As central Manchester becomes bigger, bolder and more Dubai-like by the day, it’s time to start looking further afield for those charming, independent venues that used to define areas like the Northern Quarter a mere decade ago. Inventery is exactly that. (That spelling mistake in the name is intentional, it’s a portmanteau of inventive and drinkery.)
The menu is small but punchy, like Stockport’s own Ricky Hatton
The venue itself is beautiful, all cosy nooks and open spaces, perfect for romantic dates and group outings alike. No surprise considering the people behind it are big cheeses in the architecture world, according to the young but marvellously clued-in manager we spoke to during our visit.
Speaking of well-respected Northerners, the new head chef is a local lad who cut his teeth working at The Jane Eyre, the exceptional restaurant-slash-bar in Ancoats we checked out a few months ago. And that’s the standard you can expect here, except with a lot more elbow room.
The cocktail menu is pretty special, and the eager connoisseur could easily spend a good few dozen happy hours working their way through the entire menu. As it is, I opt for the What Rhymes With Banana, and hereby declare it the finest cocktail I’ve had in months. A zero-waste concoction of banana peel-infused Diplomatico rum, banana demerara, Banane du Bresil and cocoa bitters, it somehow tastes like an elegant booze-addled version of that banana sweet that food boffins claim tastes nothing like real banana. Magic.
As for food, the menu is small but punchy, like Stockport’s own Ricky Hatton. There are vegan, veggie and gluten-free options, alongside the meat and fish plates, split across small plates and bar snacks, plus there’s a separate breakfast menu that I intend to return to explore.
From the very affordable bar snacks section, the pan con tomate is a hearty treat. Fresh crushed tomatoes and herbs, spread across a thick crunchy slab of bread. It’s a fine addition to any day of drinking, as are the fried potatoes and aioli, a mightily filling vegan dish, all delicious little crunchy tendrils and piping hot potato flesh.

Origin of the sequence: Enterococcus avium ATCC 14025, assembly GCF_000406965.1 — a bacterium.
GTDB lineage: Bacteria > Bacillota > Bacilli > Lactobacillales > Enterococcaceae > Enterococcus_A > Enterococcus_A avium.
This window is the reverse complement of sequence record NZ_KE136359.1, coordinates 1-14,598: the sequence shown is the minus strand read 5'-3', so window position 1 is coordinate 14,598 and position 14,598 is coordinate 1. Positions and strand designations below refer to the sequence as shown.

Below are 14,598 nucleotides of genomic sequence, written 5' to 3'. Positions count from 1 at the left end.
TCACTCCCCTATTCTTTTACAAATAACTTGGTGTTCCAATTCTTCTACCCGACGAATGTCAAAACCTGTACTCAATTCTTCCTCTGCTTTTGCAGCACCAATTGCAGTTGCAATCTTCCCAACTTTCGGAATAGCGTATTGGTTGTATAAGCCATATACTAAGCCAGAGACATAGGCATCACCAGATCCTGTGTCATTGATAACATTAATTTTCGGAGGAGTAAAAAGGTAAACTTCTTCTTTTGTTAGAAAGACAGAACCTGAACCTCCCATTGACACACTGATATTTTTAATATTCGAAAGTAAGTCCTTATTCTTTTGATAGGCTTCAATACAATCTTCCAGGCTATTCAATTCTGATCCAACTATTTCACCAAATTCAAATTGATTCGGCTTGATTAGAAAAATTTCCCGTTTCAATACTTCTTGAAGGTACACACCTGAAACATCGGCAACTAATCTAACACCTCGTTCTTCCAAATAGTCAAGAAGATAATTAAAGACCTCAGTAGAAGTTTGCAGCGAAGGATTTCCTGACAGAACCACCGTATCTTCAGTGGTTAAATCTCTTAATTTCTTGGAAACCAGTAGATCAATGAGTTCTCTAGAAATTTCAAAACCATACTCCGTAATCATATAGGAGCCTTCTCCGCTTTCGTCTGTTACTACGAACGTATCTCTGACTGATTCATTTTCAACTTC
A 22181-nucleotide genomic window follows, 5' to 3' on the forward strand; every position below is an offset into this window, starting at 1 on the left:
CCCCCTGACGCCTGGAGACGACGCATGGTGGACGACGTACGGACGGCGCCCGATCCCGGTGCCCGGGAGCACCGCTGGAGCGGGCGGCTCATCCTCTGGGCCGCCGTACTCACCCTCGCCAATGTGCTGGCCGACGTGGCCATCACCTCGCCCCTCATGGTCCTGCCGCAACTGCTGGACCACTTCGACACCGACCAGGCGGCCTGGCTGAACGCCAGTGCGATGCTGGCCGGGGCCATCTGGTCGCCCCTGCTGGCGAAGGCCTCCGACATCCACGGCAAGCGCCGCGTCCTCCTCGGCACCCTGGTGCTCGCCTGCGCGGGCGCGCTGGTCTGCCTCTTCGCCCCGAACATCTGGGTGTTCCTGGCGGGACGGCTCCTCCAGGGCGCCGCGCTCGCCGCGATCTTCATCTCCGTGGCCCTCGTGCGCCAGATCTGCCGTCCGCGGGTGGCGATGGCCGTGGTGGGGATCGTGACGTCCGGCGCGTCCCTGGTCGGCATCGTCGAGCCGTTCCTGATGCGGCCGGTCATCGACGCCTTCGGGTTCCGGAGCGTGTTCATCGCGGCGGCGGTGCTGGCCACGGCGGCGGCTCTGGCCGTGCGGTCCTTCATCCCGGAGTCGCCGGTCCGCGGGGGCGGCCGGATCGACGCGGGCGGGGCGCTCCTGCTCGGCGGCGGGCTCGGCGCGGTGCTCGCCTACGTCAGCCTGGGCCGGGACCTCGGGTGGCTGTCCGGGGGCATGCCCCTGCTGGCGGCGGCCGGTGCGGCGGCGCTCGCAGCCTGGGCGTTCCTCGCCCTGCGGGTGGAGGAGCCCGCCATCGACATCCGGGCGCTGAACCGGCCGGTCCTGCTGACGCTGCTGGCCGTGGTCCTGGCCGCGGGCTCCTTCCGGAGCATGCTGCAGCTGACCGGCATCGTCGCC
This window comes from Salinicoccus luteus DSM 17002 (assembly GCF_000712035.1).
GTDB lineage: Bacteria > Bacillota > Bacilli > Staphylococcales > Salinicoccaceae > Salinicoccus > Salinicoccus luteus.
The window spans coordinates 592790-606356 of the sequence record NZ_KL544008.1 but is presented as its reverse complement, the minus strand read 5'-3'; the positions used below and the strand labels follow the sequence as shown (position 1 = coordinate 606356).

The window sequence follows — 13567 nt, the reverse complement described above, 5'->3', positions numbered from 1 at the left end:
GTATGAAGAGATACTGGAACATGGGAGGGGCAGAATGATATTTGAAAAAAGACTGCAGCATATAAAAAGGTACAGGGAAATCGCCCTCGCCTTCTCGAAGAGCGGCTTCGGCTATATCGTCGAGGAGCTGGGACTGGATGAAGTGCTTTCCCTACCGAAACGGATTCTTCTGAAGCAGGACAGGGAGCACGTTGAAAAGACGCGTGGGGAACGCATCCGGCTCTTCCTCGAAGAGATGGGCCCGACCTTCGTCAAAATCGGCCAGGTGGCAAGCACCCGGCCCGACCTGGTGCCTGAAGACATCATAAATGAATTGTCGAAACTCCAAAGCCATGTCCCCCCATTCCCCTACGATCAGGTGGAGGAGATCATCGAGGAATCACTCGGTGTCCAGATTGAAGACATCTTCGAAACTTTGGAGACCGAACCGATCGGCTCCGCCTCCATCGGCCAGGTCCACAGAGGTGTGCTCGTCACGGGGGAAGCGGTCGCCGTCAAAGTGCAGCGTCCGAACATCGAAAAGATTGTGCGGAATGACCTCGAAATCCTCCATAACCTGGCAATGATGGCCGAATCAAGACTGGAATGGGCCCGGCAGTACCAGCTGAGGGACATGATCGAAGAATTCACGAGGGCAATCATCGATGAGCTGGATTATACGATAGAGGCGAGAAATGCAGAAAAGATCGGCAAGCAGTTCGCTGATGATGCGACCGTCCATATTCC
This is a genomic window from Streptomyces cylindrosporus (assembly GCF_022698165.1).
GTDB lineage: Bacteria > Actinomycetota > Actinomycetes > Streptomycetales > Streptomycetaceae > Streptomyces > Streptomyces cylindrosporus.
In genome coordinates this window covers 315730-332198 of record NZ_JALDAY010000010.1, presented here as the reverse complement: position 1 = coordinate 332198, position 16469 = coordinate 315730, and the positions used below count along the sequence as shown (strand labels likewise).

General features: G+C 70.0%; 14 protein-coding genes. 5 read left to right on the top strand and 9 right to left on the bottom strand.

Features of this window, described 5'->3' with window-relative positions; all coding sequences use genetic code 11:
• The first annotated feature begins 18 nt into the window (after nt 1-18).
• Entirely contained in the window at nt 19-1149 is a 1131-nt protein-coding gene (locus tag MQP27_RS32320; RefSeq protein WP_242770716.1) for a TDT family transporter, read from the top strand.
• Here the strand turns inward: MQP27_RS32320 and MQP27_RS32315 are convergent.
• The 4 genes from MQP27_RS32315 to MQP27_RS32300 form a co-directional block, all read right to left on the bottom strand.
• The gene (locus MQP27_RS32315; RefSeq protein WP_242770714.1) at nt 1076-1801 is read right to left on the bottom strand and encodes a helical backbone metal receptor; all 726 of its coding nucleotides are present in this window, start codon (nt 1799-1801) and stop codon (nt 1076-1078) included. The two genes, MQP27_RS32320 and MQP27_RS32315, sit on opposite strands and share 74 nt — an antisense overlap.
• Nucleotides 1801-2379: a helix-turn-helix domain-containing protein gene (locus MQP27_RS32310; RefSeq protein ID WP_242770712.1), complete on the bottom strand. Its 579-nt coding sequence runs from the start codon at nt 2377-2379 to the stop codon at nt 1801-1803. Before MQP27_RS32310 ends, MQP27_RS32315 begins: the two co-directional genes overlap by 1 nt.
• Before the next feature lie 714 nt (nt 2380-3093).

As good as they are, things shift up a gear when you dig into the small plates menu. The pork belly is glorious – soft, flakey meat, topped with an impressively thick layer of crackling and lying in a pool of close-your-eyes-and-groan-with-pleasure fennel and burnt onion gravy.
The buttermilk chicken thighs are basically the best pieces of fried chicken for miles around. The gochujang mayo is a treat, but dip them in the pork belly gravy for the ultimate double-meat taste receptor explosion.
Need a break from all that meatiness? The chargrilled hispi cabbage is a mighty vegan plate, full of flavours (harissa, lime dressing and hazelnuts) and crispy and soft textures. It doesn’t just look awe-inspiring, it tastes it too.
If you’re hankering for beef, the 6oz sirloin steak is a crowd-pleaser. Served pink with an appealing dark crust, it comes with a drizzle of aji verde, aka a spicy Peruvian green sauce, made with coriander, chilis and mayonnaise.
There’s only one dessert to pick but fear not, it’s a winner. Bread and butter pudding, made from leftover croissants and pastries, topped with a silky smooth dollop of vanilla ice cream. It’s a soft, bouncy, springy take on the British classic, and possibly the best in the North.
If Inventery was in Ancoats, you could guarantee it’d be abuzz with London-based broadsheet food critics declaring it one of Manchester’s best venues. Of course, these lazy big beasts rarely venture more than five minutes from Piccadilly train station, so expect it to remain one of Stockport’s best-kept secrets for the foreseeable. If you’re a fan of the cleverly-crafted modern European dishes available at restaurants like 10 Tib Lane and Another Hand, this is one for you.